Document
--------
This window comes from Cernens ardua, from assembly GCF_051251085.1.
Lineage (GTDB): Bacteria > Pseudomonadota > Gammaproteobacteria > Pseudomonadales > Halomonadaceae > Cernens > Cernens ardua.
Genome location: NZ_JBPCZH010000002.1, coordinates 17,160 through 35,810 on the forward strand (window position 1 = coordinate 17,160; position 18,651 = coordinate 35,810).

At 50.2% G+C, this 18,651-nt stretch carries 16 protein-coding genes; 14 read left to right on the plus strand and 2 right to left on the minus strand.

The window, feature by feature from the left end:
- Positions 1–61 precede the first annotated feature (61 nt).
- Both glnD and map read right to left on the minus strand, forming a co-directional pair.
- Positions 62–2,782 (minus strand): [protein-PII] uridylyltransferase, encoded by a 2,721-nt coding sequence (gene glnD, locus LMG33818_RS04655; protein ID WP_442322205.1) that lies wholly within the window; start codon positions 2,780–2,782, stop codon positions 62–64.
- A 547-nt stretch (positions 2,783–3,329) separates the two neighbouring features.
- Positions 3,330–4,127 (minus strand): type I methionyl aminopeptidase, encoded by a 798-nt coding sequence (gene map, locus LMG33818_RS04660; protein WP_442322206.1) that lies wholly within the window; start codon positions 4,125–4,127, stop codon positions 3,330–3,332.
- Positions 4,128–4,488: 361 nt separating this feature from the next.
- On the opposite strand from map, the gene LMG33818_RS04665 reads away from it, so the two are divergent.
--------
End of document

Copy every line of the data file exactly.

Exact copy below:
This window comes from Cernens ardua, from assembly GCF_051251085.1.
Lineage (GTDB): Bacteria > Pseudomonadota > Gammaproteobacteria > Pseudomonadales > Halomonadaceae > Cernens > Cernens ardua.
Genome location: NZ_JBPCZH010000002.1, coordinates 17,160 through 35,810 on the forward strand (window position 1 = coordinate 17,160; position 18,651 = coordinate 35,810).

At 50.2% G+C, this 18,651-nt stretch carries 16 protein-coding genes; 14 read left to right on the plus strand and 2 right to left on the minus strand.

The window, feature by feature from the left end:
- Positions 1–61 precede the first annotated feature (61 nt).
- Both glnD and map read right to left on the minus strand, forming a co-directional pair.
- Positions 62–2,782 (minus strand): [protein-PII] uridylyltransferase, encoded by a 2,721-nt coding sequence (gene glnD, locus LMG33818_RS04655; protein ID WP_442322205.1) that lies wholly within the window; start codon positions 2,780–2,782, stop codon positions 62–64.
- A 547-nt stretch (positions 2,783–3,329) separates the two neighbouring features.
- Positions 3,330–4,127 (minus strand): type I methionyl aminopeptidase, encoded by a 798-nt coding sequence (gene map, locus LMG33818_RS04660; protein WP_442322206.1) that lies wholly within the window; start codon positions 4,125–4,127, stop codon positions 3,330–3,332.
- Positions 4,128–4,488: 361 nt separating this feature from the next.
- On the opposite strand from map, the gene LMG33818_RS04665 reads away from it, so the two are divergent.